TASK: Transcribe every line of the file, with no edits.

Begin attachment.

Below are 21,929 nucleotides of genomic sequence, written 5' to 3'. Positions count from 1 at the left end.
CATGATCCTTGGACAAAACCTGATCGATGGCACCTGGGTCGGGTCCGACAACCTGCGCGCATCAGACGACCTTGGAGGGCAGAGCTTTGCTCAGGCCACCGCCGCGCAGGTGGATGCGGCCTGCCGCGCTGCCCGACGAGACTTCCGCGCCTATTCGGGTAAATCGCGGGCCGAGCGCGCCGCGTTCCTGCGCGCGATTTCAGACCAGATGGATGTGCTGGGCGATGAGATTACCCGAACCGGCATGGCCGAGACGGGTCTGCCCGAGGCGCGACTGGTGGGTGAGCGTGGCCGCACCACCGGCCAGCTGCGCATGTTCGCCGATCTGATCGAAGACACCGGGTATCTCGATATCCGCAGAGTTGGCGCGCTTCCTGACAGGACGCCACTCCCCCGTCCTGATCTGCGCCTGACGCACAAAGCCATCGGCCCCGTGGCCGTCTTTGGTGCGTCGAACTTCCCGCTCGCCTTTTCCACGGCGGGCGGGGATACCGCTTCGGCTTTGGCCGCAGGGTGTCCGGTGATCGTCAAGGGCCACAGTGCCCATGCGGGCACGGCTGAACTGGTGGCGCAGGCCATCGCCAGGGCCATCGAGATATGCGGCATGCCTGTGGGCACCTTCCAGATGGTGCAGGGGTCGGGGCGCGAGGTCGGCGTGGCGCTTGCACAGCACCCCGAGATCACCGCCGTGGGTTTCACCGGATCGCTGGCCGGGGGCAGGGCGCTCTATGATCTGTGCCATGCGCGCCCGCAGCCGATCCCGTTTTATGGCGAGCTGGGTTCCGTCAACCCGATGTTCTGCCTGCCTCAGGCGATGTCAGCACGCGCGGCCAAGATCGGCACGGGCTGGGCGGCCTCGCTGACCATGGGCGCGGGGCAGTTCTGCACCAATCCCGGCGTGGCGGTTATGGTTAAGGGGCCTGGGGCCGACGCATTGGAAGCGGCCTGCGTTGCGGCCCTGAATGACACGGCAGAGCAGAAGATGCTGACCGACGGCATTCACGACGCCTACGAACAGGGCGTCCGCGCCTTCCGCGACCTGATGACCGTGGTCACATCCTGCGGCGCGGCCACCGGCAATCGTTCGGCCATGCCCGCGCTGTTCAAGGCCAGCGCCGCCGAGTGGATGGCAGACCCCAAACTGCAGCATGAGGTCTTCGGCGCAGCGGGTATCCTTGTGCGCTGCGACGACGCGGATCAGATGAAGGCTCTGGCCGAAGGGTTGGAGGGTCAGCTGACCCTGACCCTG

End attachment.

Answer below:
Below are 21,929 nucleotides of genomic sequence, written 5' to 3'. Positions count from 1 at the left end.
CATGATCCTTGGACAAAACCTGATCGATGGCACCTGGGTCGGGTCCGACAACCTGCGCGCATCAGACGACCTTGGAGGGCAGAGCTTTGCTCAGGCCACCGCCGCGCAGGTGGATGCGGCCTGCCGCGCTGCCCGACGAGACTTCCGCGCCTATTCGGGTAAATCGCGGGCCGAGCGCGCCGCGTTCCTGCGCGCGATTTCAGACCAGATGGATGTGCTGGGCGATGAGATTACCCGAACCGGCATGGCCGAGACGGGTCTGCCCGAGGCGCGACTGGTGGGTGAGCGTGGCCGCACCACCGGCCAGCTGCGCATGTTCGCCGATCTGATCGAAGACACCGGGTATCTCGATATCCGCAGAGTTGGCGCGCTTCCTGACAGGACGCCACTCCCCCGTCCTGATCTGCGCCTGACGCACAAAGCCATCGGCCCCGTGGCCGTCTTTGGTGCGTCGAACTTCCCGCTCGCCTTTTCCACGGCGGGCGGGGATACCGCTTCGGCTTTGGCCGCAGGGTGTCCGGTGATCGTCAAGGGCCACAGTGCCCATGCGGGCACGGCTGAACTGGTGGCGCAGGCCATCGCCAGGGCCATCGAGATATGCGGCATGCCTGTGGGCACCTTCCAGATGGTGCAGGGGTCGGGGCGCGAGGTCGGCGTGGCGCTTGCACAGCACCCCGAGATCACCGCCGTGGGTTTCACCGGATCGCTGGCCGGGGGCAGGGCGCTCTATGATCTGTGCCATGCGCGCCCGCAGCCGATCCCGTTTTATGGCGAGCTGGGTTCCGTCAACCCGATGTTCTGCCTGCCTCAGGCGATGTCAGCACGCGCGGCCAAGATCGGCACGGGCTGGGCGGCCTCGCTGACCATGGGCGCGGGGCAGTTCTGCACCAATCCCGGCGTGGCGGTTATGGTTAAGGGGCCTGGGGCCGACGCATTGGAAGCGGCCTGCGTTGCGGCCCTGAATGACACGGCAGAGCAGAAGATGCTGACCGACGGCATTCACGACGCCTACGAACAGGGCGTCCGCGCCTTCCGCGACCTGATGACCGTGGTCACATCCTGCGGCGCGGCCACCGGCAATCGTTCGGCCATGCCCGCGCTGTTCAAGGCCAGCGCCGCCGAGTGGATGGCAGACCCCAAACTGCAGCATGAGGTCTTCGGCGCAGCGGGTATCCTTGTGCGCTGCGACGACGCGGATCAGATGAAGGCTCTGGCCGAAGGGTTGGAGGGTCAGCTGACCCTGACCCTG